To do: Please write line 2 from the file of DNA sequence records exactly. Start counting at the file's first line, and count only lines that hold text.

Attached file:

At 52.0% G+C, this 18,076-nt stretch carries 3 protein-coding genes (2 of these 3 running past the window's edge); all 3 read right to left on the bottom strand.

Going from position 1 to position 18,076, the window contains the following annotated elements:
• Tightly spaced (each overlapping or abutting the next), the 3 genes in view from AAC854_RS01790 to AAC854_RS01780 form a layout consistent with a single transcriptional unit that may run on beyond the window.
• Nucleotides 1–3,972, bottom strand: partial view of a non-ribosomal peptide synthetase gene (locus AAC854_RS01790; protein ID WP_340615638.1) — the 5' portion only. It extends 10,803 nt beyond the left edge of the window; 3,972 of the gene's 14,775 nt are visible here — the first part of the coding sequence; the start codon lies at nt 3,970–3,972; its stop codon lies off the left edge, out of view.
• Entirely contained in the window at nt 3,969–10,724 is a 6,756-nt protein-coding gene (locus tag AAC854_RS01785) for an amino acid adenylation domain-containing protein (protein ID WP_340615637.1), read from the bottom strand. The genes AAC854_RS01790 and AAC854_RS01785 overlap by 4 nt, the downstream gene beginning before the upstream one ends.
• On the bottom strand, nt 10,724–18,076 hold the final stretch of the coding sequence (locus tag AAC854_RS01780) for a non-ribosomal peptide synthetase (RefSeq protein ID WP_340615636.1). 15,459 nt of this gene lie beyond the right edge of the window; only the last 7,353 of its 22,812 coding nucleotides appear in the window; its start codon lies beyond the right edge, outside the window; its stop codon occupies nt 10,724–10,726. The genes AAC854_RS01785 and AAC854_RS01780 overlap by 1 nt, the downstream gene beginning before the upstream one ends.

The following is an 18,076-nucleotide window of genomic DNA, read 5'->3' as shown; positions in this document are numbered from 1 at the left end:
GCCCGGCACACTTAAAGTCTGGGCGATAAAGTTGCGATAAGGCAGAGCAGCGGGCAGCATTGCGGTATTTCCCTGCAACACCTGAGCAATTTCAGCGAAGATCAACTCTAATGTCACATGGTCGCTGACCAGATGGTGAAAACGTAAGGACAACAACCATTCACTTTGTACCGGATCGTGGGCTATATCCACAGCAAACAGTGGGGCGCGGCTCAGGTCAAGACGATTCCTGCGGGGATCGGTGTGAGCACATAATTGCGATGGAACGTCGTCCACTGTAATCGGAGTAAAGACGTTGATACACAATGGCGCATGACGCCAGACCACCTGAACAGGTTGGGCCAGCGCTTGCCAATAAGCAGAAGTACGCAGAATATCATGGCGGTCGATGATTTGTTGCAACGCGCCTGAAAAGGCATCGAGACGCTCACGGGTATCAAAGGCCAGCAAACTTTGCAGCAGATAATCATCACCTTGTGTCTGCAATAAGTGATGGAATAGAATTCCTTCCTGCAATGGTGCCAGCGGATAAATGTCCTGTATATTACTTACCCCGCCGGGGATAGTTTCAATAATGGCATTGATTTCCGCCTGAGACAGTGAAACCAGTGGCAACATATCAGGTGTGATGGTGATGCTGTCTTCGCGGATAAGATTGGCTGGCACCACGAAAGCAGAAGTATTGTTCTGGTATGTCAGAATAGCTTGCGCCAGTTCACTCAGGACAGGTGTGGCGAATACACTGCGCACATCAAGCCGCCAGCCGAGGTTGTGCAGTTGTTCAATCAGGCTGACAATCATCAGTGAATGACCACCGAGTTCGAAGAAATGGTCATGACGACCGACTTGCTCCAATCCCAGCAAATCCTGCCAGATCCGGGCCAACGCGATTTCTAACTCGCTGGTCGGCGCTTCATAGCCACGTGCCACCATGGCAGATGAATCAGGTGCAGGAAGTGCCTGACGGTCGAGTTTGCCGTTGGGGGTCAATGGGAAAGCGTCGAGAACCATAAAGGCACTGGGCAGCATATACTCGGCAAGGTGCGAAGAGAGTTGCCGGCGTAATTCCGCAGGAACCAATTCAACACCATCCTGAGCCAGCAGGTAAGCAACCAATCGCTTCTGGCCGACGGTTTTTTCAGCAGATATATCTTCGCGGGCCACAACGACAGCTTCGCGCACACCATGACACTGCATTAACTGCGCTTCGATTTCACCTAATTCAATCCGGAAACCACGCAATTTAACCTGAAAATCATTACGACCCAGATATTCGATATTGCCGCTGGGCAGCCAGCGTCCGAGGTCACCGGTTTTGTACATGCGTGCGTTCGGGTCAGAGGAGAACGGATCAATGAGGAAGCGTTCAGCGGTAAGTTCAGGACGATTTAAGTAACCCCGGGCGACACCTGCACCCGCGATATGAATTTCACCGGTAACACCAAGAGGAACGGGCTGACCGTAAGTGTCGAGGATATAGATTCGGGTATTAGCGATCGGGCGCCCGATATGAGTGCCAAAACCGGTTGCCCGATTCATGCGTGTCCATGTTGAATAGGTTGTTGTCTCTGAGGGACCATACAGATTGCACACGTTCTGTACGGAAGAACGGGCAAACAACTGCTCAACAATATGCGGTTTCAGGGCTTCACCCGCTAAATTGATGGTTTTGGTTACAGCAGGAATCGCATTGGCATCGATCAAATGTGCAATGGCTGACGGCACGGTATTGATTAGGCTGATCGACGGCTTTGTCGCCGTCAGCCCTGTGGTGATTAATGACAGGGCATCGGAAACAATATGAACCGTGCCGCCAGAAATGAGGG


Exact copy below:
Going from position 1 to position 18,076, the window contains the following annotated elements: